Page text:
Sci-fi is out. I tried a couple of short stories and failed miserably. My science education was simply not good enough and whilst research can substitute for poor early learning the research would be huge and not particularly interesting, for me, in itself. To have to understand physics in order to write convincingly about space travel would not appeal to me. I can allow myself to write fanfic in sci-fi fandoms, utilising other people’s research to underpin stories with no intent to publish, to entertain myself and my friends. But original sci-fi: no.

Crime is a possibility but again, a lot of research is needed. Police and other agencies need to be presented convincingly and the research needed would again be vast and uninteresting. I have to admit that cop shows are another fanfic favourite, for writing as well as reading, and again I let the originals provide adequate background for procedural aspects.

The same thing applies to historical fiction. Although good writers can sometimes keep me reading and loving their work, I can only admire their meticulous research and could never emulate them. I read non-fiction history as well as fiction but I skip from era to era and never get sufficiently invested in any particular period to know it in depth.

I am not sufficiently interested in ordinary romance, set in modern times, to write it although I love Jane Austen and other romantic ‘classics’. I tend to get bored at quite an early point in the relationship and could not see myself with the enthusiasm to write a whole novel. I mostly dislike horror and am not usually too keen on supernatural beings such as vampires who interact with humans.

Fantasy is a different matter. I am wholly engaged in the fantasy worlds I read about, and in the ones that then spring to my own mind. I continue to live in the worlds I have read about and I want to share my worlds with other people. It is perhaps strange to say that the research needed never seems like work. Make no mistake, fantasy needs research. Names, physical characteristics of people, animals and plants, weather systems, planets, architectural styles – they all have to be written in such a way that readers will suspend disbelief and that means a lot of underlying work. It is no good having daffodils in a tropical jungle or winged animals that are too heavy to fly. Those are obvious errors but they exemplify the way the writer needs to build a fantasy world adequately and with credible detail. This is where I do write what I know. I use settings I know well, repopulate them with my own creations, tweak the flowers and animals, and make subtle alterations to the road systems and the houses. In a sense, whenever I am out and about, or travelling, I am observing and doing ‘field’ research.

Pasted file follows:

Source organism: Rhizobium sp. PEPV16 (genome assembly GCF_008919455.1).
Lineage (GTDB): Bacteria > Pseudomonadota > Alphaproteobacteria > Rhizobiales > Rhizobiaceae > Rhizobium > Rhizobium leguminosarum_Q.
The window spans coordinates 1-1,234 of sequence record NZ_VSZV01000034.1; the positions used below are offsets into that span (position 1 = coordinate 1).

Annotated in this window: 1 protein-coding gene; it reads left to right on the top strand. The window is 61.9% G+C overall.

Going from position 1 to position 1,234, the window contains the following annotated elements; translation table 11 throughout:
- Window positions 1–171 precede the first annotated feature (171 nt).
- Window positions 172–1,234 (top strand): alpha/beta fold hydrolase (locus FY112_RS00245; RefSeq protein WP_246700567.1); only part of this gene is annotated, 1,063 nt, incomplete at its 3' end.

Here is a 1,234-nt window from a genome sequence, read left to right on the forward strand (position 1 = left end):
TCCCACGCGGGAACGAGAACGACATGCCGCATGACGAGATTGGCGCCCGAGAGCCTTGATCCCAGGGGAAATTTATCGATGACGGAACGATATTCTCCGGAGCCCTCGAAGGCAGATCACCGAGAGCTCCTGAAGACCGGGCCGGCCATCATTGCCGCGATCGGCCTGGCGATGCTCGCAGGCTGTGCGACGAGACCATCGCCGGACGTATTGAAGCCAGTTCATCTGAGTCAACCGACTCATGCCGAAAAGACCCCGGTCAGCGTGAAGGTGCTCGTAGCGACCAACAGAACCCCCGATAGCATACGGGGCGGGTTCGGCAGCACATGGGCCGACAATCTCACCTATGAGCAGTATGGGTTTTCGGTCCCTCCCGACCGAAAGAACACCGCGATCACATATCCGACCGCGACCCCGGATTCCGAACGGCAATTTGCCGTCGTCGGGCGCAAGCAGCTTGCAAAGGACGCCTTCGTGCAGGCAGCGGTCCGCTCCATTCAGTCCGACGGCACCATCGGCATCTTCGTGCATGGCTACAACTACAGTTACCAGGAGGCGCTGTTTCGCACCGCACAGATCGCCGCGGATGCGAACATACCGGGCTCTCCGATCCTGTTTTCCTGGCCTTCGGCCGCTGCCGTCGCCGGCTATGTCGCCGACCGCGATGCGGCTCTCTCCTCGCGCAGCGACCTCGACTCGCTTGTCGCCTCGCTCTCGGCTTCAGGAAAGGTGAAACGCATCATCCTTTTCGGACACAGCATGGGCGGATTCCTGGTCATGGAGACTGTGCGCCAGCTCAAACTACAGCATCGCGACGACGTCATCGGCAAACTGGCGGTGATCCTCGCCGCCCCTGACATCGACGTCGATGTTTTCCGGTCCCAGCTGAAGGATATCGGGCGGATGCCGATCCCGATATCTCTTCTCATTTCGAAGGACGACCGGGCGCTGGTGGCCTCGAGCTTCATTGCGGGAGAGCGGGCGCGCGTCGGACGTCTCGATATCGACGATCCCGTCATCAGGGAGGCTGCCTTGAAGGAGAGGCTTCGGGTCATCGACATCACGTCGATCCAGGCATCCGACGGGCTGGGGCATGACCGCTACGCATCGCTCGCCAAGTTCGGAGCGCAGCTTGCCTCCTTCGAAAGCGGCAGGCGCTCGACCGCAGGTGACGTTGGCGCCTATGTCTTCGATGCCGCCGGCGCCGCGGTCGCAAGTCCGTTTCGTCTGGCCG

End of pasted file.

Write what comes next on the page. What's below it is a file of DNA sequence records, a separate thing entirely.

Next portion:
Once I have a ‘world’, I can use it to tell a story that appeals to me. I enjoy romance and crime, and to some extent I tend to put both those into my stories. I have an elf detective, a fae family with assorted love dramas, a prince solving a mystery surrounding unicorns, and shorter tales that involve murder, theft, and betrayal. A constantly recurring theme in my writing is culture clash – between countries, between classes, between species, between the adherents of beliefs. It’s something I have researched and dealt with on a professional basis in my career and I suppose it is close to my heart – at any rate, I seem to write about it, even when I am ostensibly writing about elves or unicorns.